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Conrad Coleman


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Here's a bit from Conrad Coleman's blog. http://www.conradcolman.com/ This guy has to be one of the current greats in NZ offshore racing.. Very understated, but his accomplishments say it all. Personal hero of mine! :thumbup: :thumbup:

 

 

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April 20th, 2013 | Published in Uncategorized

 

It has taken me quite some time to regroup after my successful Global Ocean Race. Since winning the GOR by crossing the famous finish line in Les Sables d’Olonne, France I took some time out to see long neglected friends, visited hospital to have reconstructive surgery on my shoulder and renovate my house.

 

Sailing during this time was limited to coaching sessions on friend’s Mini 6.50s and a some extreme F18 catamaran sailing under grey skys and blowing snow. It has been valuable to take some time to reflect on the last few years because I have bounced quickly from the Mini Transat to the Route du Rhum and then without pause into the round the world race. A fast rise through the offshore racing ranks but one that took a toll despite my boundless enthusiasm.

 

Now retooled and refreshed I am spending the Caribbean season with Ambersail, a Lithuanian Volvo 60 that was Assa Abloy in the 2001-2002 edition of the race. After working with the team in Auckland last year to prepare them for the Sydney Hobart I rejoined the boat in Salvador de Bahia in Brazil for the delivery to Antigua. This was not your standard delivery however as the systems on the boat had been damaged by an electrical storm by Rio and the mainsail had fallen down when the headboard ripped off. I couldn’t fix the fried electrics but hand stitched the sail back together, finishing off the job with steel plates and pop rivets. Not your standard sail makers tools but in Brazil one has to improvise!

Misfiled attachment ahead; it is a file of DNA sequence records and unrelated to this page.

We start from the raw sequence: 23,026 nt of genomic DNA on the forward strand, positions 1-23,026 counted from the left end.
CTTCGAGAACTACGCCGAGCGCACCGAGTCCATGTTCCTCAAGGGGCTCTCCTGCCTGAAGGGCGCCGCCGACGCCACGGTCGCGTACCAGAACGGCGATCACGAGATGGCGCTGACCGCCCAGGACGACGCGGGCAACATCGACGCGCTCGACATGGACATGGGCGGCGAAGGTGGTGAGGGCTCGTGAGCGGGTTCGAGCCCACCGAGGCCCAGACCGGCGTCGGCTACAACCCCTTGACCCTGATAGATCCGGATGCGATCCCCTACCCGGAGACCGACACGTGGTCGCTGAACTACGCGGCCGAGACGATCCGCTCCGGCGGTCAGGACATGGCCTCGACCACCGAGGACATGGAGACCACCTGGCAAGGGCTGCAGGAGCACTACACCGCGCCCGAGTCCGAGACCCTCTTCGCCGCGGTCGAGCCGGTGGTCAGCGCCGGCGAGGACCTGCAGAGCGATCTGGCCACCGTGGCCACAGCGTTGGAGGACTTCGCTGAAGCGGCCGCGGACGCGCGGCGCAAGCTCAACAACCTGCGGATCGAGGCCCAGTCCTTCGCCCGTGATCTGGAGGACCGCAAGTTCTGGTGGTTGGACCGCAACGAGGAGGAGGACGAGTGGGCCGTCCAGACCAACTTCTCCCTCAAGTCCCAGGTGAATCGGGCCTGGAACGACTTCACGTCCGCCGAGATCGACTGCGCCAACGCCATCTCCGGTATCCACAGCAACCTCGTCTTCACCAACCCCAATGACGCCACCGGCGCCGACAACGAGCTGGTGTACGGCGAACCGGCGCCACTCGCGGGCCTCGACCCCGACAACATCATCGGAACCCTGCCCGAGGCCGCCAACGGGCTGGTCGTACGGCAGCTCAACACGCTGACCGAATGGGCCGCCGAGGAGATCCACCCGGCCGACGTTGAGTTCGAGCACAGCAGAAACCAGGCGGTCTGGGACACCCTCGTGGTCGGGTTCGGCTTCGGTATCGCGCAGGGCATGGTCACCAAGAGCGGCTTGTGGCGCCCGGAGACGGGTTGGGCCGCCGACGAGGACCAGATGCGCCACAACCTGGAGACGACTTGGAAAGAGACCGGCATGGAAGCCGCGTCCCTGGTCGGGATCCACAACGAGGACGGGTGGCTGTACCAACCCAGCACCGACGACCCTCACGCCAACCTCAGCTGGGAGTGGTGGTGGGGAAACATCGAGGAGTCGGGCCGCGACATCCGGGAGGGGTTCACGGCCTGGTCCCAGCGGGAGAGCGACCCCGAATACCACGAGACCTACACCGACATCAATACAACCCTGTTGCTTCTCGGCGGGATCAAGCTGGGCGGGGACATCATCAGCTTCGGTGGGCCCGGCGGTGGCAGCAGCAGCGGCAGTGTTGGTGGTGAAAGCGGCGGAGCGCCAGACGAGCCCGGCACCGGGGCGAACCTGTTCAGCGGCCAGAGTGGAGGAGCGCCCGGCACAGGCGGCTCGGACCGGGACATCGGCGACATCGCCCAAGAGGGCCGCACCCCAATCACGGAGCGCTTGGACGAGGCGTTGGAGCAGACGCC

As most of my sailing is done strictly by the numbers it was refreshing to sail a big boat “blind” as one does with a dinghy. With a headlamp on the compass, and no other instruments, we charged through the nights under spinnaker with only seat of the pants sensations to help our trimming and driving.

 

We have just completed the Voiles de St Barths regatta which proved to be a world apart from solo ocean racing! This regatta proved an interesting introduction to how most people race yachts… namely, for a few hours under the sun with a cold beer and clean sheets waiting at the dock instead of racing through a freezing washing machine like I normally do! I could enjoy the change but couldn’t quite get my head around the idea of a rest day in the middle of the the most relaxed sailing week of my life!

 

 

 

I am currently in Guadeloupe preparing the boat for Antigua Race Week before I fly to the States to join Eric Lecoq in the Atlantic Cup. I watched this race with interest when I was in Charleston last year during the GOR stopover and I’m thrilled to be joining them this year. The race leaves from Charleston for NYC before finishing in Newport RI at the end of May.

 

The break was great but its excellent to be back on the horse again

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